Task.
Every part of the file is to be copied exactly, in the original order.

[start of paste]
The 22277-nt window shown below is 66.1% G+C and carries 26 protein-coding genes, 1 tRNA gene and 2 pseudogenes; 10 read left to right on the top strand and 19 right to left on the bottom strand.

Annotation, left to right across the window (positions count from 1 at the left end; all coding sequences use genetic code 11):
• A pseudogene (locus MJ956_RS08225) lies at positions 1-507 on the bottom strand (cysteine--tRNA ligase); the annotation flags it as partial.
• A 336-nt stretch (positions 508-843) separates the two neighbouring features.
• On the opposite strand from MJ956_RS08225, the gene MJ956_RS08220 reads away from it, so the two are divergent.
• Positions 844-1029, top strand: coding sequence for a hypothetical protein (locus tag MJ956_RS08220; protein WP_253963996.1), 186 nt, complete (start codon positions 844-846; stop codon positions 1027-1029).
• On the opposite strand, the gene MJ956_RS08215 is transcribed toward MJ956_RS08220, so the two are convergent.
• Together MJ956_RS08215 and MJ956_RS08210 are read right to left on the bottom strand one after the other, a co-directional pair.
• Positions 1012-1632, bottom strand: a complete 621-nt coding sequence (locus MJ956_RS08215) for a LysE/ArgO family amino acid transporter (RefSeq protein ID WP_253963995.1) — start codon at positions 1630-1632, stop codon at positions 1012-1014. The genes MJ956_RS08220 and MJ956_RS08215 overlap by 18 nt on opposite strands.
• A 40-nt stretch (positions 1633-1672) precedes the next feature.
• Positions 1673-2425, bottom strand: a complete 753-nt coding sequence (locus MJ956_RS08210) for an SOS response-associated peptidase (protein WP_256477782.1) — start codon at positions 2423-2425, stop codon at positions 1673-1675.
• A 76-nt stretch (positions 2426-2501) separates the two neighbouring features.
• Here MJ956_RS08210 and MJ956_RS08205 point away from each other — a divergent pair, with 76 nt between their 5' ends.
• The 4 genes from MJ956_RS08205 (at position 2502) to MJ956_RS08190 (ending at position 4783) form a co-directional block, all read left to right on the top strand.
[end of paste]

The 22277-nt window shown below is 66.1% G+C and carries 26 protein-coding genes, 1 tRNA gene and 2 pseudogenes; 10 read left to right on the top strand and 19 right to left on the bottom strand.

Annotation, left to right across the window (positions count from 1 at the left end; all coding sequences use genetic code 11):
• A pseudogene (locus MJ956_RS08225) lies at positions 1-507 on the bottom strand (cysteine--tRNA ligase); the annotation flags it as partial.
• A 336-nt stretch (positions 508-843) separates the two neighbouring features.
• On the opposite strand from MJ956_RS08225, the gene MJ956_RS08220 reads away from it, so the two are divergent.
• Positions 844-1029, top strand: coding sequence for a hypothetical protein (locus tag MJ956_RS08220; protein WP_253963996.1), 186 nt, complete (start codon positions 844-846; stop codon positions 1027-1029).
• On the opposite strand, the gene MJ956_RS08215 is transcribed toward MJ956_RS08220, so the two are convergent.
• Together MJ956_RS08215 and MJ956_RS08210 are read right to left on the bottom strand one after the other, a co-directional pair.
• Positions 1012-1632, bottom strand: a complete 621-nt coding sequence (locus MJ956_RS08215) for a LysE/ArgO family amino acid transporter (RefSeq protein ID WP_253963995.1) — start codon at positions 1630-1632, stop codon at positions 1012-1014. The genes MJ956_RS08220 and MJ956_RS08215 overlap by 18 nt on opposite strands.
• A 40-nt stretch (positions 1633-1672) precedes the next feature.
• Positions 1673-2425, bottom strand: a complete 753-nt coding sequence (locus MJ956_RS08210) for an SOS response-associated peptidase (protein WP_256477782.1) — start codon at positions 2423-2425, stop codon at positions 1673-1675.
• A 76-nt stretch (positions 2426-2501) separates the two neighbouring features.
• Here MJ956_RS08210 and MJ956_RS08205 point away from each other — a divergent pair, with 76 nt between their 5' ends.
• The 4 genes from MJ956_RS08205 (at position 2502) to MJ956_RS08190 (ending at position 4783) form a co-directional block, all read left to right on the top strand.